Abstract

Highlighting William Wordsworth's unsatisfying conclusion to The Excursion, this essay suggests that in 'Churchill's Grave: A Fact Literally Rendered' Byron directly addresses the problematic ending of Wordsworth's poem. While acknowledging Byron's claim that 'Churchill's Grave' is a serious imitation of Wordsworth, the essay argues that Byron's poem is simultaneously a pointed critique of The Excursion, concluding with a rejection of the Wordsworthian doctrine that graves offer access to a higher truth. In 'Churchill's Grave', Byron insists that we cannot gain any wisdom from the dead, but can and should instead find truth in the words of the living. The poem adds to our understanding of Byron's equivocal attitude towards Wordsworth, as a man and poet he greatly admired but also deplored.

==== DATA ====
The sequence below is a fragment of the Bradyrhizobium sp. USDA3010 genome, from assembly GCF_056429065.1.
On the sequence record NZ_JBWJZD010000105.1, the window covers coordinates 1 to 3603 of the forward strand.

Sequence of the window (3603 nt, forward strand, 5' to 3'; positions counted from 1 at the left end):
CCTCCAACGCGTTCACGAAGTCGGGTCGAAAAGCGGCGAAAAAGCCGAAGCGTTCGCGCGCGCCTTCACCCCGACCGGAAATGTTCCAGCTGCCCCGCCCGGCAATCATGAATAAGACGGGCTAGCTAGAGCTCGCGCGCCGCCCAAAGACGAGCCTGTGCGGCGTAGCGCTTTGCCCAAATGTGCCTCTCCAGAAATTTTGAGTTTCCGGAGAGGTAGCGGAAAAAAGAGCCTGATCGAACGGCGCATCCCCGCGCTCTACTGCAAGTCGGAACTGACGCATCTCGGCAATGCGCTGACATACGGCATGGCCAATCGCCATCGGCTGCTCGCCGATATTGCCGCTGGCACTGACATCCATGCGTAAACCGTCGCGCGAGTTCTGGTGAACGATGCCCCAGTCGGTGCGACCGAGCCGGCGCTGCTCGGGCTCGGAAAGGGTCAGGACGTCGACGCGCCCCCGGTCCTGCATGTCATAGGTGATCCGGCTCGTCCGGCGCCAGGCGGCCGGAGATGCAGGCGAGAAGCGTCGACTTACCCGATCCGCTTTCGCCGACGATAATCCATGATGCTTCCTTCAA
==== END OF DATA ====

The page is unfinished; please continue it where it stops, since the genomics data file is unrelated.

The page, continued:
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Additional Information

ISSN
1757-0263
Print ISSN
0301-7257
Pages
pp. 11-18
Launched on MUSE
2011-07-02
Open Access
No
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